Many thermoregulatory functions of mammals are related to the fact that they are endotherms. There are several morphological and physiological adaptations that mammals have developed over time to allow them to maintain internal heat, even in cold climates. Many mammals use UCP1, a protein that facilities non-shivering thermogenesis, to generate heat. Recent work has shown that despite UCP1’s importance for non-shivering thermogenesis, inactivating mutations have occurred in at least 8 of 18 placental orders (Gaudry et al. 2017). My study focused on three species of Bornean treeshrews: Tupaia tana, Tupaia montana, and Tupaia minor (Order: Scandentia), and aimed to confirm whether or not the three tropical treeshrews show evidence of UCP1. I used Polymerase chain reaction (PCR) and designed primer sets to analyze the tissues of Tupaia montana and Tupaia minor to determine if either show evidence of UCP1. I searched the genome of Tupaia tana using the computer software, BLAST, and generated a potential protein sequence for UCP1. I designed primer sets based on areas of conservation in UCP1 for Tupaia tana, Tupaia belangeri, and mouse, though the bands produced in gel electrophoresis were not significant. My results present preliminary data and methodology to determine if tropical treeshrew species have functional UCP1. My study progresses our understanding of thermoregulation by addressing how mammalian taxa adapt to their unique thermal niches and to differing environmental factors.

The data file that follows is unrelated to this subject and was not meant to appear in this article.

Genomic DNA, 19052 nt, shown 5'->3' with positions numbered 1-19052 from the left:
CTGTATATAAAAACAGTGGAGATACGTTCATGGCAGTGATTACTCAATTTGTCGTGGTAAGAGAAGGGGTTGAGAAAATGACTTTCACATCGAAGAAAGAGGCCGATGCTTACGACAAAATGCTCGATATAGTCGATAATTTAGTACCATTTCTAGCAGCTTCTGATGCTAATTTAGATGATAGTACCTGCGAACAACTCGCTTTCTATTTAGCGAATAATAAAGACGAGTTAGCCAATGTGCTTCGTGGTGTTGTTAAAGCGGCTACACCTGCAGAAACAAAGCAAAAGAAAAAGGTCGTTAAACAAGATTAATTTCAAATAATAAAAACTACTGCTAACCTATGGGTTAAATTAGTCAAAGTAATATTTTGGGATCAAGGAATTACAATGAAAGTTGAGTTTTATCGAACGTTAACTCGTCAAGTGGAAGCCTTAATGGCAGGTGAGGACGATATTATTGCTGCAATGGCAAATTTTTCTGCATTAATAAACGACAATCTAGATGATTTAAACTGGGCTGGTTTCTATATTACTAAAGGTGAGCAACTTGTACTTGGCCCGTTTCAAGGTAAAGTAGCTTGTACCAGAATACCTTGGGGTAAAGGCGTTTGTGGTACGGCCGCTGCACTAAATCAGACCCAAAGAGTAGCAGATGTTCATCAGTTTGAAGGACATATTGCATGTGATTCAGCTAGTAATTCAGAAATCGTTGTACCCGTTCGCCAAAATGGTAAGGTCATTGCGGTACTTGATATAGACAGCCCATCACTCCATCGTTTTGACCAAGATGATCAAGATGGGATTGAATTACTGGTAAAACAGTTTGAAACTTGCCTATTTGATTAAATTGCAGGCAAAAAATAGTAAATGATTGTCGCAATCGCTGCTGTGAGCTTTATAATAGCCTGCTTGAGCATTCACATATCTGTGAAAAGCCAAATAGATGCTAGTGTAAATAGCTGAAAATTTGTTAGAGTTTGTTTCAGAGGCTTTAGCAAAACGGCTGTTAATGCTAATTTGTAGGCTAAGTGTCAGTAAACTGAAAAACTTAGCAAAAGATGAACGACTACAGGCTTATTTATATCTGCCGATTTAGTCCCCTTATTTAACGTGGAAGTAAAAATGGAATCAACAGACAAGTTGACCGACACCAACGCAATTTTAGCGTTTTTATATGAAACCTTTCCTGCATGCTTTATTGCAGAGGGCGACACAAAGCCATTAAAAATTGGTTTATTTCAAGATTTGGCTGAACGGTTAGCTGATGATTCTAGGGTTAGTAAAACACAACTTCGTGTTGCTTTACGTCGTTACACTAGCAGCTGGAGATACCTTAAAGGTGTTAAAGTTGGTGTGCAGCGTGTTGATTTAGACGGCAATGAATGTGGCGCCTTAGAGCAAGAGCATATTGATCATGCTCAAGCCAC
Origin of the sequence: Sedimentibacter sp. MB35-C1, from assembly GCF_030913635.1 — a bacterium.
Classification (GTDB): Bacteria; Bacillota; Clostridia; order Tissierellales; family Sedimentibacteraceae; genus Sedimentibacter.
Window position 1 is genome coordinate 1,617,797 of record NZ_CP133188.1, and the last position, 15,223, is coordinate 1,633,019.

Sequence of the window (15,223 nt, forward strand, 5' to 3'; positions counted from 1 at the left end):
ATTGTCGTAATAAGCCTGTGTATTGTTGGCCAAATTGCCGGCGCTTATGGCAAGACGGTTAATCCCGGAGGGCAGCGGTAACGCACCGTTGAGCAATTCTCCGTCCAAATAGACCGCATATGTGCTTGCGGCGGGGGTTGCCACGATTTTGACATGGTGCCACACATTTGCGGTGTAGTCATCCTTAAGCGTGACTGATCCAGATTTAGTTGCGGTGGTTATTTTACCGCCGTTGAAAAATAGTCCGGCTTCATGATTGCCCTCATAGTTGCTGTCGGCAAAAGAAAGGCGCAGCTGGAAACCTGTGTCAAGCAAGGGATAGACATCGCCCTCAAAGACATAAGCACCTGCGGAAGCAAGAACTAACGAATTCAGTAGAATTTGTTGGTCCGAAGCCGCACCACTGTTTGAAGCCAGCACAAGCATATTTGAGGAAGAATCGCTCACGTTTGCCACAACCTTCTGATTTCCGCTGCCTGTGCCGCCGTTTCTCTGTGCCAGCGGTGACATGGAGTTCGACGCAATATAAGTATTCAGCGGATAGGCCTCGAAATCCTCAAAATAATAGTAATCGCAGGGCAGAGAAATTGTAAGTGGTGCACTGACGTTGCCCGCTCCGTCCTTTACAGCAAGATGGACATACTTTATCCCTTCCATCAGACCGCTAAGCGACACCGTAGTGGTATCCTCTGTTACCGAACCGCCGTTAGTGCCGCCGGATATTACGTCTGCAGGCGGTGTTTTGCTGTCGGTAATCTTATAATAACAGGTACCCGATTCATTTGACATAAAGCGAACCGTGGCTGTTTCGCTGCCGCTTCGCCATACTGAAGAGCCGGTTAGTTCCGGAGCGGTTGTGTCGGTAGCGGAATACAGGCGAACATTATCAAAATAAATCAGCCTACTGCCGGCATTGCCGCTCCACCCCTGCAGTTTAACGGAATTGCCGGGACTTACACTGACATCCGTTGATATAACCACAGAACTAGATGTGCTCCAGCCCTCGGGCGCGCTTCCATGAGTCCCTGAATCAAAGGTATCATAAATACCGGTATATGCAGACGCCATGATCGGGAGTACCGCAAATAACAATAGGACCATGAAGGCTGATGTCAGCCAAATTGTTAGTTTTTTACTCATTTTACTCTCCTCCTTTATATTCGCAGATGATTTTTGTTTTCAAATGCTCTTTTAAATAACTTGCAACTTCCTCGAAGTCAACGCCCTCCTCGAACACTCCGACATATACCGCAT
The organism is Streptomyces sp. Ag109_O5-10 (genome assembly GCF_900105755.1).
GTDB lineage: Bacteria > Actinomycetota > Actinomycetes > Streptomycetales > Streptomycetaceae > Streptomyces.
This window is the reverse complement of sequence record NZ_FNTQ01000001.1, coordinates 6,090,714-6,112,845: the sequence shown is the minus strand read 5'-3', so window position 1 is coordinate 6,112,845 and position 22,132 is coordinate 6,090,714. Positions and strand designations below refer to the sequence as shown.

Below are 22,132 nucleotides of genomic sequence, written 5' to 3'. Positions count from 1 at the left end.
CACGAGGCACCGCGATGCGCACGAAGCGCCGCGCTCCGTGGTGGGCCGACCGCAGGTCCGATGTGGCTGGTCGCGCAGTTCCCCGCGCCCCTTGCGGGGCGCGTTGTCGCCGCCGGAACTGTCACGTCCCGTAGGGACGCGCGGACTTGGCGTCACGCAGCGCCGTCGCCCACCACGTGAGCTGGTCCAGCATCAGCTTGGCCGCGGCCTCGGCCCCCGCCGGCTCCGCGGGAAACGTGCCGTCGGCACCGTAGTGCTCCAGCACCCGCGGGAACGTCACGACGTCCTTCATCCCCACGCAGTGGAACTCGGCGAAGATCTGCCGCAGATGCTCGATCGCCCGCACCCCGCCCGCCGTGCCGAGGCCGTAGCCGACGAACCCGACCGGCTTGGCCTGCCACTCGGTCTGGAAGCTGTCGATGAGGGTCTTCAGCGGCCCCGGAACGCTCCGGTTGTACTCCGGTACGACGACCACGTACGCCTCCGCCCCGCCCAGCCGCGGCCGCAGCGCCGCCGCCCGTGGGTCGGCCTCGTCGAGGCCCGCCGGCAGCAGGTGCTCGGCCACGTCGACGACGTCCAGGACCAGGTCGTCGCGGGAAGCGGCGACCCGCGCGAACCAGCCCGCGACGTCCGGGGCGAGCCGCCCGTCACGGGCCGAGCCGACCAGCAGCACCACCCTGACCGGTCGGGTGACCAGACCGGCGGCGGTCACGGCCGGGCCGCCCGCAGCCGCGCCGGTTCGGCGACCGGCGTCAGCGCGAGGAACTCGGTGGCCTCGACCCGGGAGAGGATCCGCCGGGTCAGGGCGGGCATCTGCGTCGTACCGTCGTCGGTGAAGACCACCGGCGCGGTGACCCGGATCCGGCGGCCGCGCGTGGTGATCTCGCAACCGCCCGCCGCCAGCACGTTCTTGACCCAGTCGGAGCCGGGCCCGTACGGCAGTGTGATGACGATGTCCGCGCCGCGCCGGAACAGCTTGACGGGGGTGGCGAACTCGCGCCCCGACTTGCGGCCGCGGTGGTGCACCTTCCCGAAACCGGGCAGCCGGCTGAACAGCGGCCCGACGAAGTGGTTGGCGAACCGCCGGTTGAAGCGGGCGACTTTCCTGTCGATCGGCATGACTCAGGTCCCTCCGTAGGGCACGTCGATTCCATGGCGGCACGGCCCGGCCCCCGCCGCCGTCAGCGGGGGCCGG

Gagne, Emily, "Uncoupling Protein 1 in Bornean Treeshrews" (2019). Honors College. 525.